Articles & Updates

The 2017 Missouri Workers' Compensation Amendments – What You Need To Know  

by James B. Kennedy

The 2017 legislative session saw many workers’ compensation bills filed in both the House and Senate. However, they all boiled down to Senate Bill 66 (“SB66”). SB66 modifies eleven existing sections of The Missouri Workers’ Compensation Law (Chapter 287.010, et. seq.). Governor Greitens signed the Bill on July 5 and it will become effective on August 28, 2017.  Each significant amendment will be cited and discussed below.

 

Sec. 287.020 (Definitions):

  • Adds a new subjection, 287.020.12, which now defines the phrase “maximum medical improvement” (MMI) to be the “. . . point at which the injured employee’s medical condition has stabilized and can no longer reasonably improve with additional medical care, as determined within a reasonable degree of medical certainty.”
  • Comment: This addition is intended to address the issues which have arisen over claims for ongoing lost time benefits after maximum medical improvement has been achieved.

 

 Sec. 287.037 (Limited Liability Companies):

  •  Allows certain shareholders of Chapter S corporations to opt out of workers’ compensation coverage.

 

Sec. 287.120.6 (Liability of Employer – benefit reduction due to failed drug or alcohol testing):

  •  A positive drug test for a nonprescribed controlled drug or its metabolites raises a rebuttable presumption that the injury was sustained “in conjunction with” the use of the drug.
  •  It requires testing within 24 hours of the injury, that notice of the results must be given to the employee within 14 days of when the employer received notice of the positive results, the employee must be given an opportunity to do second test on the original sample, and the positive result must have been confirmed by mass spectrometry using generally accepted medical or forensic testing.
  •   Comment: the inclusion of metabolites is a modest improvement as is the presumption on the issue of “in conjunction with”, but the new language doesn’t go far enough to address the issues which have been encountered at trial in defending based upon this section.

 

Sec. 287.149 (Part of the vocational rehabilitation law - Secs. .144-149):

  • States that temporary total or temporary partial disability benefits shall be paid throughout the rehabilitative process “ . . . until the employee has reached maximum medical improvement, unless such benefits are terminated by the employee’s return to work or are terminated as otherwise specified in this chapter.”

 

Sec. 287.170 (Temporary total disability):

  •   Provides that if an employee “voluntarily separates” from employment when the employer had work available that was in compliance with any medical restrictions imposed within a reasonable degree of medical certainty due to the injury, then no temporary total nor temporary partial disability shall be paid.
  •   Comment: What constitutes voluntarily separation? What happens where there is more than one set of restrictions?

 

Sec. 287.203 (Hardship hearing docket settings):

  • Shortens the time in which the hearing must take place from 60 to 30 days.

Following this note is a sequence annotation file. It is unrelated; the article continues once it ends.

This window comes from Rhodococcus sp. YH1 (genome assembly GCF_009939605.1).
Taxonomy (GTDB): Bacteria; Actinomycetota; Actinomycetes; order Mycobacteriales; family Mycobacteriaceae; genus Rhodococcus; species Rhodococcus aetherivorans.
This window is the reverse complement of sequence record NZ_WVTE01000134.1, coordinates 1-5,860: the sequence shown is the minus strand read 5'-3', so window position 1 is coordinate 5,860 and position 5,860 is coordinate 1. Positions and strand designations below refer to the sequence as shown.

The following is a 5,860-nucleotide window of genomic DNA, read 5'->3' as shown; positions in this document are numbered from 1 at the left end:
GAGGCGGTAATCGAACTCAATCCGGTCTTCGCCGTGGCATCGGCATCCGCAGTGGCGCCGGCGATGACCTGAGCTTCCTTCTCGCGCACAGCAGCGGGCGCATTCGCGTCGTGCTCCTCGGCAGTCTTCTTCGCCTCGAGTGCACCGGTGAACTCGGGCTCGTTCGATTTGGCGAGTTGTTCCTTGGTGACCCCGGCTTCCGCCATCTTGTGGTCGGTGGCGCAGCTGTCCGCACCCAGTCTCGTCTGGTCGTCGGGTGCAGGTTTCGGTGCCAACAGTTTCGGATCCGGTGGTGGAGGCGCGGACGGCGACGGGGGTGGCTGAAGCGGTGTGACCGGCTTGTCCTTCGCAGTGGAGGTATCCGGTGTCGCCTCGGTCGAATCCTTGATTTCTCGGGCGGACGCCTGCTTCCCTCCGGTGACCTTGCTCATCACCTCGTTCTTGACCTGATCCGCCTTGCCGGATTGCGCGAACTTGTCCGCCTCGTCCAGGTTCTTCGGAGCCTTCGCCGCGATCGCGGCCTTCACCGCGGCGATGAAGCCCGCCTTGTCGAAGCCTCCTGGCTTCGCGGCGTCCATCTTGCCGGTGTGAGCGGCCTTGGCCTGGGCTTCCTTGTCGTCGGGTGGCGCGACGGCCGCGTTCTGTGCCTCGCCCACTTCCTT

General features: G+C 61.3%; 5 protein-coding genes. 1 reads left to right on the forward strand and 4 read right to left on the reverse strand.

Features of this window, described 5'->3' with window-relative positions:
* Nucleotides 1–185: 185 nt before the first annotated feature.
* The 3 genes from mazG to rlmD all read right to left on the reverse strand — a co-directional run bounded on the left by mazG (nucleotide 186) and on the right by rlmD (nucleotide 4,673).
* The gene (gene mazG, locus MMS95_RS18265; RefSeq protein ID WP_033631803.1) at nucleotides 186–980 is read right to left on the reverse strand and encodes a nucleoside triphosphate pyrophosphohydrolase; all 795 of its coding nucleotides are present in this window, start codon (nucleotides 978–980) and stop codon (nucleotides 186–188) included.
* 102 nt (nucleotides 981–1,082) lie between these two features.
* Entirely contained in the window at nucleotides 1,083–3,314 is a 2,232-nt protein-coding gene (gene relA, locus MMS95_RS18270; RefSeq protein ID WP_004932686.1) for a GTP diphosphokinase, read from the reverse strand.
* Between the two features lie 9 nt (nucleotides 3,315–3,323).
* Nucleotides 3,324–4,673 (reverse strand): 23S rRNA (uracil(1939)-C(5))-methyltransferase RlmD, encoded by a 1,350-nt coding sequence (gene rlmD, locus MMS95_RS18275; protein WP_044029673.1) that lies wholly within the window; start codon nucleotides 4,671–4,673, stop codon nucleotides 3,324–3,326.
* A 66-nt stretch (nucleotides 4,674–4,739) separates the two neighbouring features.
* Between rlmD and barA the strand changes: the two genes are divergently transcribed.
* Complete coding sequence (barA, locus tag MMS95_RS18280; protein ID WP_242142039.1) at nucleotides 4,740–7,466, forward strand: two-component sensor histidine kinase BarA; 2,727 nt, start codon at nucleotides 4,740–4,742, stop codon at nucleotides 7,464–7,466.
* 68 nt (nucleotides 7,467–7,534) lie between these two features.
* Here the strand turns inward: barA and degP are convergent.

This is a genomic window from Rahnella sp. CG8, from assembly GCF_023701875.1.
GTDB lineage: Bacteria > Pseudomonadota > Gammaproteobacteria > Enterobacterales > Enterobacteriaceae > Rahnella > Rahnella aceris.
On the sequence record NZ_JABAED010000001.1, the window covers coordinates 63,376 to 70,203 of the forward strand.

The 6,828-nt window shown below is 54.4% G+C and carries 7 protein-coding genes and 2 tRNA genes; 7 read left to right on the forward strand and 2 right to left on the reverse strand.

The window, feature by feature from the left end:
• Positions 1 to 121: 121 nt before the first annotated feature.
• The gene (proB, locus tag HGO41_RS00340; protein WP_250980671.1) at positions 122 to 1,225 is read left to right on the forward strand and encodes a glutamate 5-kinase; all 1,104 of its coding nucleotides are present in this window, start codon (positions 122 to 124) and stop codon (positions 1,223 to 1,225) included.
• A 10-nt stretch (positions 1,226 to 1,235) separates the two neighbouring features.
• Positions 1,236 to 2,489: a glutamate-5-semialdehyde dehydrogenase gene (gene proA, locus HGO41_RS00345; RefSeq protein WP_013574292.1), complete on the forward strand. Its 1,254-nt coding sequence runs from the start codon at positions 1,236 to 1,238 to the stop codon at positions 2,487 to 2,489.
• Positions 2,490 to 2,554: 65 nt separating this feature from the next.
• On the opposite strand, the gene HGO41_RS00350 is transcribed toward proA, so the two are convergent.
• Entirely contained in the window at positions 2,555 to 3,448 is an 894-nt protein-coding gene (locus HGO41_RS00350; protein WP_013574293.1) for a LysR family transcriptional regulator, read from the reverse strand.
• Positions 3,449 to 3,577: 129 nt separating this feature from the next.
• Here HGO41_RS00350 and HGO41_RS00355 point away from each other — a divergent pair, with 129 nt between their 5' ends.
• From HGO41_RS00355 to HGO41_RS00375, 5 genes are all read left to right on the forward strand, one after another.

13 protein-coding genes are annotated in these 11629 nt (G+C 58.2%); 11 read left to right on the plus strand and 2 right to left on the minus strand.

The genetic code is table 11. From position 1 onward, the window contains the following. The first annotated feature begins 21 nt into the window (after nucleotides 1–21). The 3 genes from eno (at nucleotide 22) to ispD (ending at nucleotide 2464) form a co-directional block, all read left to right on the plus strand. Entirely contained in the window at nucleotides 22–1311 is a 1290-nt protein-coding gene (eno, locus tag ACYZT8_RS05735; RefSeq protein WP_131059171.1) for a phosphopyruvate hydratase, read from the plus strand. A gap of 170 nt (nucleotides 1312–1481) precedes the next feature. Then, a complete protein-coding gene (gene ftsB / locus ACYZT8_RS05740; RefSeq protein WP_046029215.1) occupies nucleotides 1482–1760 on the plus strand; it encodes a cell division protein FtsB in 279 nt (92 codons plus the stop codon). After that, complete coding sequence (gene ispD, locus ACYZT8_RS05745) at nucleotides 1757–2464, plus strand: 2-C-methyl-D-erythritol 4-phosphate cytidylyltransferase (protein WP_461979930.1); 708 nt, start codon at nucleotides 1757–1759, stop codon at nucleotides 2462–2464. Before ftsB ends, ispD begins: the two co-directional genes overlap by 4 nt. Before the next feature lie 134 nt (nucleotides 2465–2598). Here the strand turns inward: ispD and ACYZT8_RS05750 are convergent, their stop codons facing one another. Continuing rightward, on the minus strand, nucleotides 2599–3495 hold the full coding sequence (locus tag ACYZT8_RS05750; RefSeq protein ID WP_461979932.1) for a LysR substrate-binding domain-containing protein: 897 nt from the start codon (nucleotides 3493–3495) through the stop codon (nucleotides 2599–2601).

Sec 287.240 (Death Benefits):

  • Amends the definition of dependent child to include “any stepchild claimable by the deceased on his or her federal income tax return at the time of injury . . . .”

 

Sec. 287.243 (Line of Duty Compensation Act):

  •  Makes significant additions to the section which provides compensation for the work related death of a first responder.

 

Sec. 287.280 (Insurance/self-insurance required for all employers):

  • Provides minimum premium payments for new trust self-insurers and new trust members and broadens the investment of surplus options available to self-insurance trusts.

 

Section 287.390 (Compromise settlement provision):

  • After a “claimant” (undefined) has reached MMI, and a settlement offer has been made based upon the employer’s physician’s disability rating, the claimant shall have a period of 12 months to acquire a rating of their own. Otherwise, any settlement shall be based upon the initial rating, absent “extenuating circumstances” (but this provision can be waived by the employer).
  • Comment: this amendment was intended to expedite the resolution of cases but as written is almost unfathomable. It will create more problems than it solves.

 

Section 287.780 (Civil action for damages due to discrimination for exercising WC rights):

  • Adds the requirement that the exercise of rights must be the “motivating factor” in causing the discriminatory action taken by the employer, with additional language defining motivating factory.
  • Comment: In the past, as established by case law, the standard of proof required the employee to establish that the exercise of rights was the “exclusive factor” in causing the discrimination. Then the Missouri Supreme Court adopted a new standard, the “contributing factor” standard, and this amendment was in reaction to that case decision. Many in industry wanted either a return of the prior exclusive factor standard or failing that, the adoption of a “prevailing factor” or “dominant factor” standard which is seen as more stringent that “motivating factor”. We hope that this new standard will be interpreted and more restrictive than contributing factor.

 

 What pressing need was not addressed in SB 66? Answer: the need to deal with the employee’s ability to obtain an award of their full medical expenses without regard to their actual cost or remaining liability.

 

Question or comments? Contact James B. Kennedy at jkennedy@evans-dixon.com, (314) 552-4020, or your regular Evans & Dixon Workers’ Compensation contact attorney.

Copyright: Evans & Dixon, L.L.C., 2017